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Crystal Bridges is open Wed. through Mon. with free, timed tickets required.

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Learn More >
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Winter Break Wonders Activity: Music and Art

Today’s activity is inspired by our upcoming virtual concert celebrating the new year! In this project, we’ll look at how music and sound have influenced artwork in the Crystal Bridges’ collection and make our own musically inspired creations.

Look Closer:

The works you see below were inspired by sound. Both artists Stanton Mcdonald-Wright and Stuart Davis were part of a movement called Synchronism which believed that color and sound are connected. They created artwork that responded to everyday sounds, like noises you hear at a cafe or breakfast table.

Other artworks in our collection are linked to a particular piece of music. Marsden Hartley titled his painting Hall of the Mountain King after a piece of orchestral music. We’re not certain why Hartley chose to title his work this way, but maybe he felt a connection between the sound of the music and the landscape he painted.

Has listening to music ever inspired you to create? Think of your favorite song. How do you feel when you listen to it? What might it look like if you could see it?

Stuart Davis, Breakfast Table, 1917, oil on canvas, 48 1/8 x 34 1/4 in., Crystal Bridges Museum of American Art, Bentonville, Arkansas. Photography by Dwight Primiano.

Stanton Macdonald-Wright, Au Café (Synchromy), 1918, oil on canvas, 50 x 28 in., Courtesy Crystal Bridges Museum of American Art, Bentonville, Arkansas. Photography by Dwight Primiano.

Marsden Hartley, Hall of the Mountain King, ca. 1908-1909, oil on canvas, 30 x 30 in. Crystal Bridges Museum of American Art, Bentonville, Arkansas, 2010.94. Photography by Amon Carter Museum of American Art.

 

 

 

 

 

 

 

 

 

 

 

 

 

 

 

 

 

 

 

Activity: Create an Artwork Inspired by Music

Materials:

  • Paper
  • Any artmaking supplies you have at home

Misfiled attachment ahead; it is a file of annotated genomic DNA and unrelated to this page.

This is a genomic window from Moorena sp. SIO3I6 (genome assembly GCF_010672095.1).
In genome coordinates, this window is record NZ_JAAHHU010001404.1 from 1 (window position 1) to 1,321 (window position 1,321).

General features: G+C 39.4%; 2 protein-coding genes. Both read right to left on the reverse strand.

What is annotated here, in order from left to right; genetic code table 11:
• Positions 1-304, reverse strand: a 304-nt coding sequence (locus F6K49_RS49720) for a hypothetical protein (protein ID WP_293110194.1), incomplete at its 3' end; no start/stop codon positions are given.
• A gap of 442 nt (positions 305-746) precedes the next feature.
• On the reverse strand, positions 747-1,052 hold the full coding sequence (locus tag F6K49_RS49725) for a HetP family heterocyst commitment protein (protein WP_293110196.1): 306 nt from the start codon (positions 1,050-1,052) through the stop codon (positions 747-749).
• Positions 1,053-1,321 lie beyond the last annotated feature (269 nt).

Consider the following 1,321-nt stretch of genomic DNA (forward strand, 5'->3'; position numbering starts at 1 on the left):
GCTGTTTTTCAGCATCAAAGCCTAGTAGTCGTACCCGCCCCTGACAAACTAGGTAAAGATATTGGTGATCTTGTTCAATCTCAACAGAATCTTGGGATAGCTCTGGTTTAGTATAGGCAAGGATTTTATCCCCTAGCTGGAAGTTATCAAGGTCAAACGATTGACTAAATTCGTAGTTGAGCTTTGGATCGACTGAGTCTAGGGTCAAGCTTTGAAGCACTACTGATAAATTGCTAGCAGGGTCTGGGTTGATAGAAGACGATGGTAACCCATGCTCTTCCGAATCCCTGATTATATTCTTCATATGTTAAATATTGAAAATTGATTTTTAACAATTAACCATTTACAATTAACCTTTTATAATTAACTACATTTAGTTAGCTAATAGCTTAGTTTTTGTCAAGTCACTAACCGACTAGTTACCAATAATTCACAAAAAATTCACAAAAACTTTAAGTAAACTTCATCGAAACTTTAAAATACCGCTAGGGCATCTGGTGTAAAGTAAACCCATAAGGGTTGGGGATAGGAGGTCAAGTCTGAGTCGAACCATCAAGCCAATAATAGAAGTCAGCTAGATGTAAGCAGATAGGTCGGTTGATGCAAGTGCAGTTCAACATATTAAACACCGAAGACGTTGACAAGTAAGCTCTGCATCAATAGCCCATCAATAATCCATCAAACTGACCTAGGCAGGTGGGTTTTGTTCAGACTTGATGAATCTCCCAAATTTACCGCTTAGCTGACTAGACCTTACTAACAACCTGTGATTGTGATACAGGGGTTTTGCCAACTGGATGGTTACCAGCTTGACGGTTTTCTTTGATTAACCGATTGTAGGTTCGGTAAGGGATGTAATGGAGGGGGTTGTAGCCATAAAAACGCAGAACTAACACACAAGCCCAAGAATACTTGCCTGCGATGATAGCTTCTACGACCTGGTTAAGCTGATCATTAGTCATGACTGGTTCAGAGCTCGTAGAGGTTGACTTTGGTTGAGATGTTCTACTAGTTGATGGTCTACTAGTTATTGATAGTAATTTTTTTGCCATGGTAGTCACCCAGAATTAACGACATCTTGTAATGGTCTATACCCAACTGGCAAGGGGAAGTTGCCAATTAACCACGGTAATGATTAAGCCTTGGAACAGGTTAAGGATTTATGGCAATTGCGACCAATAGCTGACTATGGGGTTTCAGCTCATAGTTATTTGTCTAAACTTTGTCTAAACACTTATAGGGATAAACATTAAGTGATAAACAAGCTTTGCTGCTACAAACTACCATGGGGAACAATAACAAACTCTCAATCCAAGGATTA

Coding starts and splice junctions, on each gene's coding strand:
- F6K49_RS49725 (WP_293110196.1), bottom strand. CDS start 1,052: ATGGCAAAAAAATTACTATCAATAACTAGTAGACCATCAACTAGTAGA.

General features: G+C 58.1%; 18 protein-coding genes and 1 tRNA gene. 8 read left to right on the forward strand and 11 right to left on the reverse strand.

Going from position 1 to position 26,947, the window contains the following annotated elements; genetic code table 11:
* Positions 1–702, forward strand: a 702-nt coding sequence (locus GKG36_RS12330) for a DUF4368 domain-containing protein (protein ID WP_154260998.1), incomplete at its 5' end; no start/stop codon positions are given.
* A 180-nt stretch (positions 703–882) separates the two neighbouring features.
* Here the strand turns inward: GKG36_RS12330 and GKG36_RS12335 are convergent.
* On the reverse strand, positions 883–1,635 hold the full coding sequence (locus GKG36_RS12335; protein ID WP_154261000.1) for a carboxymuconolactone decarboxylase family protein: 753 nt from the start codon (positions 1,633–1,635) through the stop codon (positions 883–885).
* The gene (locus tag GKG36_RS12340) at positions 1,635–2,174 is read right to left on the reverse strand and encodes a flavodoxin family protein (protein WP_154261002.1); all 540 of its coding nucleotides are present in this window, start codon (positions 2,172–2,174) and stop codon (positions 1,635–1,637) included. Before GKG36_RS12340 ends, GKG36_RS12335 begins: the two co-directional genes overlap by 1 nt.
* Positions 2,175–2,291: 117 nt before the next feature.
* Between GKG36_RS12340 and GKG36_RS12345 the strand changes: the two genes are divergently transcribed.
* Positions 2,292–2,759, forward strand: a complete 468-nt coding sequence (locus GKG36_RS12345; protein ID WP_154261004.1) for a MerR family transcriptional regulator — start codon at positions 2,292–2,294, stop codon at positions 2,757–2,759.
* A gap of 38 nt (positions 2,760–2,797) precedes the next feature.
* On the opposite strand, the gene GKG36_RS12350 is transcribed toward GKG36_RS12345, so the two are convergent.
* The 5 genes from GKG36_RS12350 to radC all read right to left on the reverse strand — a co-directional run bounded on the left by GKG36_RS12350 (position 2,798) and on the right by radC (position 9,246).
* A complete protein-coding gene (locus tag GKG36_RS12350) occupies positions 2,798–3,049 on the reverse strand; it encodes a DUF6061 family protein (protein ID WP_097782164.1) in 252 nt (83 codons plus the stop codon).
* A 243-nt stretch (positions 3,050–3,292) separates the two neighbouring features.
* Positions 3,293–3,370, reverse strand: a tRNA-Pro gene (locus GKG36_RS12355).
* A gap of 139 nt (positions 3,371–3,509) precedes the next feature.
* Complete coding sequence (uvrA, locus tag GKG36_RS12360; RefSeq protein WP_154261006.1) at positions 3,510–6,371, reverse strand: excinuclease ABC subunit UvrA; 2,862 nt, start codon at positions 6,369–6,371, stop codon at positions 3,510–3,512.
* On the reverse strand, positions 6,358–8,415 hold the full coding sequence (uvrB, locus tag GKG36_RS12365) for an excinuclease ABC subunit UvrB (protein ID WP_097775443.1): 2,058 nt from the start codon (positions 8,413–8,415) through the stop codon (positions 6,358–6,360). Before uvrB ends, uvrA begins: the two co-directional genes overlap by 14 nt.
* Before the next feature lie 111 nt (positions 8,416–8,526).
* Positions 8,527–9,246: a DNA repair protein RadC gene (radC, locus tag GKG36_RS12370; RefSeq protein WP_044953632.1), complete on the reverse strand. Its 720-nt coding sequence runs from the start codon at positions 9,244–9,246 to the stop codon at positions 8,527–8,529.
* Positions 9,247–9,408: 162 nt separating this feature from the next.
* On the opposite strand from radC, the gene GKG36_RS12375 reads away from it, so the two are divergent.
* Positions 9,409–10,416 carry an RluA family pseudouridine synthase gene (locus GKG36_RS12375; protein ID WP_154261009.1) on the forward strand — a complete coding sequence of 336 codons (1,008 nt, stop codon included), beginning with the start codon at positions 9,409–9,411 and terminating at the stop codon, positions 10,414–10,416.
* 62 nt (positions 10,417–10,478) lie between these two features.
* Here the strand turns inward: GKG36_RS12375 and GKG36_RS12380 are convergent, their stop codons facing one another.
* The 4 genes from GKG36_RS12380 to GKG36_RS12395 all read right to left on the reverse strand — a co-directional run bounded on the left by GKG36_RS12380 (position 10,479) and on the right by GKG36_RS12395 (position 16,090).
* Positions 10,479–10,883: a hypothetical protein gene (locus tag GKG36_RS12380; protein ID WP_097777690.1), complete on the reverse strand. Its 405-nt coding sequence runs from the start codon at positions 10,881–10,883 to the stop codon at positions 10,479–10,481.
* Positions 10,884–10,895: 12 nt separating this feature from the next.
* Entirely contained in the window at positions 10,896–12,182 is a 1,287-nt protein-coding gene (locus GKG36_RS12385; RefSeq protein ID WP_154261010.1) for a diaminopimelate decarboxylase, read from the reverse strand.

• A way to listen to music

 

Instructions:

Step 1: Find artmaking materials around your house. Make sure you select a medium with a variety of colors.

Step 2: Decide on a few songs to ring in the new year. These could be from the New Year’s concert or some of your favorite tunes.

Step 3: Play a song and write down how it makes you feel. Are you excited, nervous, or silly?

Step 4: Then decide on the colors you think best represent the music. There’s no right or wrong colors to choose; just think about what matches the mood of the song.

 

 

 

 

 

 

 

 

Step 5: Choose what gestures or shapes you want to create. If the music is fast, maybe you might create something bold with sharp lines. Or if the music is calming, your piece might have organic shapes and squiggles.

Step 6: Then create your artwork! Repeat these steps to make a few pieces, each while being inspired by a different song. Then place your artwork together and compare what you’ve made. How do your different creations represent the songs you listened to?

Your musically inspired creations might look something like this:

 

Book Recommendations:

  • I See a Song by Eric Carle
  • Duke Ellington: The Piano Prince and His Orchestra by Andrea Pinkney
  • Zin! Zin! Zin! A Violin by Lloyd Moss

 

Have fun!

 

Written by Marie Hofer, museum educator, Crystal Bridges.

 

Special thanks to our sponsors:

Youth and Family programming is supported in part by AMP Sign & Banner, Arthur J. Gallagher Risk Management Services, Juan, Marcy and Joaquin Camacho, The Coca-Cola Company, iHeart Media, JTH Productions, Northwest Arkansas Naturals, Pinnacle Car Services, Procter & Gamble, Gordon and Carole Segal, The Simmons Family Fund, and ViacomCBS Consumer Products.

Education and Learning is supported in part by Willard and Pat Walker Charitable Foundation, Walton Family Foundation, The Northern Trust Company, Pamela and Wayne Garrison, Doug and Shelley McMillon, Jack and Melba Shewmaker Family, Neff and Scarlett Basore, Galen and Debi Havner, Lance and Sharon Beshore, Cardinal Four Foundation, Colgate-Palmolive Company, Harry Cornell, Cox Communications, Dorothy Hurt, J.M. Smucker Company, Kimberly-Clark, Nice-Pak Products, Inc., The Russell Berrie Foundation, Stephen and Claudia Strange, Felix and Margaret Wright.

 

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